said, the remarks made by his hon. and gallant Friend were directed to the appointment of General flay on the Committee. He did not think they went beyond it. But he should like to say a few words with regard to General Hay, who had been the subject of this conversation. General Hay had to a great extent brought about a very valuable reform in the service. When he (Colonel Lindsay) first entered the army, there was utter ignorance as to all matters in reference to musketry instruction. He remembered when the Minié arm was first served out, that there was a discussion in his regiment as to whether the ball should be put down the barrel with the point or the base foremost. Such ignorance was almost equal to that of persons who were unaware whether the powder or the shot should be put in first. After the battle of Inkermann he was present when no fewer than ten bullets were extracted from one rifle, they having been put in by a soldier who fancied that "every bullet would find its billet." Since the Crimean War, however, General Hay had instructed the army in the system of musketry, and, in fact, by himself or emissaries had taught the whole of the army, the Militia, and the Volunteers to shoot. He believed that the navy and the cavalry also had had persona at Hythe under the instruction of General Hay. It was true that other persons were aware of the necessity of teaching musketry in the army, such, for example, as Colonel Fox, no doubt a prominent man, and Colonel Kennedy, but the gratitude of soldiers was mainly due to General Hay; for while other persons saw the necessity of the system, General Hay carried it out. He believed Macadam was not the first person who discovered the method of making roads which was called by his name, but he was the first person to put it into practice. General Hay was so completely master of the situation that it would hardly be possible to have a Commission unless that gallant General were a member of it. The hon. and gallant Gentleman opposite (Colonel Percy Herbert) had spoken of officers being bullied. Unless that word were withdrawn there might possibly be another sharp letter in The Times similar to that which General Hay had fired off against the noble Lord. For his own part, he never heard of any officer being bullied. Nor did he think the noble Lord was right in saying that the musketry instruction deterred men from entering the service. He believed that the musketry drill was as pleasant to soldiers as it was to Volunteers, and he thought musketry in the army should be put on the same footing as in the Volunteer service. He also thought it would be useful if more encouragement were given to the soldier in the way of prizes for shooting, and he was of opinion that for that purpose the Vote of £10,000 should be increased.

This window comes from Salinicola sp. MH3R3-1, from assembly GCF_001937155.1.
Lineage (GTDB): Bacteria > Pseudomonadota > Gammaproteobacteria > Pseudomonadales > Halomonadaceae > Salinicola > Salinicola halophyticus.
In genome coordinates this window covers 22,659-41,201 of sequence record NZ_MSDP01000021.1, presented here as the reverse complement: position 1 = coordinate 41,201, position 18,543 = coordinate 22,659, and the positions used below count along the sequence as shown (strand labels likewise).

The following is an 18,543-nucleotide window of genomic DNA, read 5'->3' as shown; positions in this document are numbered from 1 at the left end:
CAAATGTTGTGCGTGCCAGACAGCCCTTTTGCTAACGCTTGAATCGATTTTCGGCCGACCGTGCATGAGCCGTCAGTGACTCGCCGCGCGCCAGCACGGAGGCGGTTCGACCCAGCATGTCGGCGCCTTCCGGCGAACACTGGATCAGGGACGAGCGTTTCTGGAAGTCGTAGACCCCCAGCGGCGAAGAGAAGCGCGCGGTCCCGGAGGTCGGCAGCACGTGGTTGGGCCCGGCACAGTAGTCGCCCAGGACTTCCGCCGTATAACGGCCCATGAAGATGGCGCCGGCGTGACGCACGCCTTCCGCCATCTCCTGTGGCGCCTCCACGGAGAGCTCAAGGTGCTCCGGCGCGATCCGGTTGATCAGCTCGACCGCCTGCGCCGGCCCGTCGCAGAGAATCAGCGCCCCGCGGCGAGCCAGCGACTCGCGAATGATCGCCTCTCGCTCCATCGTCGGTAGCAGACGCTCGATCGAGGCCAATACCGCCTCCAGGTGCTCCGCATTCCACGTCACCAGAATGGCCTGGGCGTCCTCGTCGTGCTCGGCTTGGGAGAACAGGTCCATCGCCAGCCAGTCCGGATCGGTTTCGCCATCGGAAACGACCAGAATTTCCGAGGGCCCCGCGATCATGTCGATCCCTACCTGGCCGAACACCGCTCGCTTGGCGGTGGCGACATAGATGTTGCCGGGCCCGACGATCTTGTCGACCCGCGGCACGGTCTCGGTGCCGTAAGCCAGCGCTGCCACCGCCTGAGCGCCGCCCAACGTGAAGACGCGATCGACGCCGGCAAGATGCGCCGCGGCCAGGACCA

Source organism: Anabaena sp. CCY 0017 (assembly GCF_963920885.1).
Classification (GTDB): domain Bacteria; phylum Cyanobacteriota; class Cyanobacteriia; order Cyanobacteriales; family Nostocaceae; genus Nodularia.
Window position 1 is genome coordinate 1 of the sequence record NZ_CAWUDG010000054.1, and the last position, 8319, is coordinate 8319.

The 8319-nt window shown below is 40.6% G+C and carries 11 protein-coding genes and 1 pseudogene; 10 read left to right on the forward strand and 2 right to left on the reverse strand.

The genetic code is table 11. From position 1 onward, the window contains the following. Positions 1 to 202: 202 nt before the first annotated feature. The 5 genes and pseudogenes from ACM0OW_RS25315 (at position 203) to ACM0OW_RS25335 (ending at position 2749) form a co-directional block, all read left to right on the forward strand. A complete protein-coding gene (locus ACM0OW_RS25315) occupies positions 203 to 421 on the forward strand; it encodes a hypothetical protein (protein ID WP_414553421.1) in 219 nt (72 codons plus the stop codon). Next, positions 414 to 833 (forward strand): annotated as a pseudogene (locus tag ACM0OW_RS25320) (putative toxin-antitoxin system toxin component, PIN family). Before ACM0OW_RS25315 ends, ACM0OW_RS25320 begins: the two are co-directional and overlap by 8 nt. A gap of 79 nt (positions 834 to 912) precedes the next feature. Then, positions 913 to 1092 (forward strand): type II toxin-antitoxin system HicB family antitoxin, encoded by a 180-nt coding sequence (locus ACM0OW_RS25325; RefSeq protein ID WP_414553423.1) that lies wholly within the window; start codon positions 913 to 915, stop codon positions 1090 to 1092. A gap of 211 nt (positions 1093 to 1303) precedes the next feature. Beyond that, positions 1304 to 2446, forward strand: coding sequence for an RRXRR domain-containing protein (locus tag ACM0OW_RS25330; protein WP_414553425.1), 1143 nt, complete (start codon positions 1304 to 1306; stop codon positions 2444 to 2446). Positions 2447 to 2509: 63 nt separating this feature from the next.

begged to explain that the opinion he had quoted of a field officer of very considerable standing did not refer to new recruits, but to the ten years' men, and they disliked the system so much that they would not re-enlist.


thought that when a Royal Commission was appointed to inquire into any alleged abuse, it ought to be composed of men who, while possessing on the one hand a thorough practical knowledge of the subject, were, on the other of free and unbiassed minds; and General Hay being the originator of the school of musketry at Hythe, could hardly be considered to be a man of unbiassed mind in this matter. It would appear to an ordinary unofficial mind, that it would have been proper to call General Hay as a witness to be examined before the Commission, rather than appoint him a member of it, when the inquiry was into a scheme which he himself had originated. It was not the recruits who were frightened at the system of musketry instruction in the army but the ten years' men whom it was so desirable to keep. He hoped, if there was to be a Commission of Inquiry into the mode of recruiting in the army, the officer whose letter had been read by the noble Lord would be examined by the Commission.